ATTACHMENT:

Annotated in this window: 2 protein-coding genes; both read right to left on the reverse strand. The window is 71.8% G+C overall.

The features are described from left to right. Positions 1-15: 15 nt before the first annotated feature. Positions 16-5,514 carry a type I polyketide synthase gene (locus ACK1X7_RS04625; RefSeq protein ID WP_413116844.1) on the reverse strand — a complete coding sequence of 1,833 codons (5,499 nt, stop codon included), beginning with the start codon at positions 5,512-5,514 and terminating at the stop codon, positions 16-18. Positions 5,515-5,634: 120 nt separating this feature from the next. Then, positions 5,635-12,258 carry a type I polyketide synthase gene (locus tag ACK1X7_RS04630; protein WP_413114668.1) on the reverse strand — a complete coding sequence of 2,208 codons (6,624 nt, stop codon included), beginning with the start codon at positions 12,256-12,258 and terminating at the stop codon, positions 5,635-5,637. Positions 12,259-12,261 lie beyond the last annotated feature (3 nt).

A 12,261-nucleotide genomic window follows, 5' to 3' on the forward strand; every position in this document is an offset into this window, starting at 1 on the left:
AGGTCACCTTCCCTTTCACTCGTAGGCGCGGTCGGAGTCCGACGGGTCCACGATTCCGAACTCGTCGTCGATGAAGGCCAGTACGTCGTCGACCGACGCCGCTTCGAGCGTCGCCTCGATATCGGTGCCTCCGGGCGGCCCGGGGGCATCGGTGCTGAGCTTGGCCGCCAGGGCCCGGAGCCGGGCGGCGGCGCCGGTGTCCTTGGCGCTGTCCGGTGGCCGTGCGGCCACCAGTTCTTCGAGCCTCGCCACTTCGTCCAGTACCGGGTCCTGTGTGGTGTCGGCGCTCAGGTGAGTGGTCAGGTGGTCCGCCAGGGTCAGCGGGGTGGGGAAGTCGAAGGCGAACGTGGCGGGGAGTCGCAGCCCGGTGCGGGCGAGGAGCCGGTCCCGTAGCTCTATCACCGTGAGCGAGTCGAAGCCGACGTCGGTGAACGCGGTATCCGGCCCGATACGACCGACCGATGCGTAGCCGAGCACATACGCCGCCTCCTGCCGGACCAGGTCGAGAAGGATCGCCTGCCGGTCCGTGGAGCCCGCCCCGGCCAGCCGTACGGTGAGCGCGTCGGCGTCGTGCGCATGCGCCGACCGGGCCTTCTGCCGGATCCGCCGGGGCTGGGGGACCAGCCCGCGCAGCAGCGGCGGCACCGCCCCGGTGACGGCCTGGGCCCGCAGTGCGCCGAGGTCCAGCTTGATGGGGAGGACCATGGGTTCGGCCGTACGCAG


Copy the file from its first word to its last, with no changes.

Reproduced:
Annotated in this window: 2 protein-coding genes; both read right to left on the reverse strand. The window is 71.8% G+C overall.

The features are described from left to right. Positions 1-15: 15 nt before the first annotated feature. Positions 16-5,514 carry a type I polyketide synthase gene (locus ACK1X7_RS04625; RefSeq protein ID WP_413116844.1) on the reverse strand — a complete coding sequence of 1,833 codons (5,499 nt, stop codon included), beginning with the start codon at positions 5,512-5,514 and terminating at the stop codon, positions 16-18. Positions 5,515-5,634: 120 nt separating this feature from the next. Then, positions 5,635-12,258 carry a type I polyketide synthase gene (locus tag ACK1X7_RS04630; protein WP_413114668.1) on the reverse strand — a complete coding sequence of 2,208 codons (6,624 nt, stop codon included), beginning with the start codon at positions 12,256-12,258 and terminating at the stop codon, positions 5,635-5,637. Positions 12,259-12,261 lie beyond the last annotated feature (3 nt).

A 12,261-nucleotide genomic window follows, 5' to 3' on the forward strand; every position in this document is an offset into this window, starting at 1 on the left:
AGGTCACCTTCCCTTTCACTCGTAGGCGCGGTCGGAGTCCGACGGGTCCACGATTCCGAACTCGTCGTCGATGAAGGCCAGTACGTCGTCGACCGACGCCGCTTCGAGCGTCGCCTCGATATCGGTGCCTCCGGGCGGCCCGGGGGCATCGGTGCTGAGCTTGGCCGCCAGGGCCCGGAGCCGGGCGGCGGCGCCGGTGTCCTTGGCGCTGTCCGGTGGCCGTGCGGCCACCAGTTCTTCGAGCCTCGCCACTTCGTCCAGTACCGGGTCCTGTGTGGTGTCGGCGCTCAGGTGAGTGGTCAGGTGGTCCGCCAGGGTCAGCGGGGTGGGGAAGTCGAAGGCGAACGTGGCGGGGAGTCGCAGCCCGGTGCGGGCGAGGAGCCGGTCCCGTAGCTCTATCACCGTGAGCGAGTCGAAGCCGACGTCGGTGAACGCGGTATCCGGCCCGATACGACCGACCGATGCGTAGCCGAGCACATACGCCGCCTCCTGCCGGACCAGGTCGAGAAGGATCGCCTGCCGGTCCGTGGAGCCCGCCCCGGCCAGCCGTACGGTGAGCGCGTCGGCGTCGTGCGCATGCGCCGACCGGGCCTTCTGCCGGATCCGCCGGGGCTGGGGGACCAGCCCGCGCAGCAGCGGCGGCACCGCCCCGGTGACGGCCTGGGCCCGCAGTGCGCCGAGGTCCAGCTTGATGGGGAGGACCATGGGTTCGGCCGTACGCAG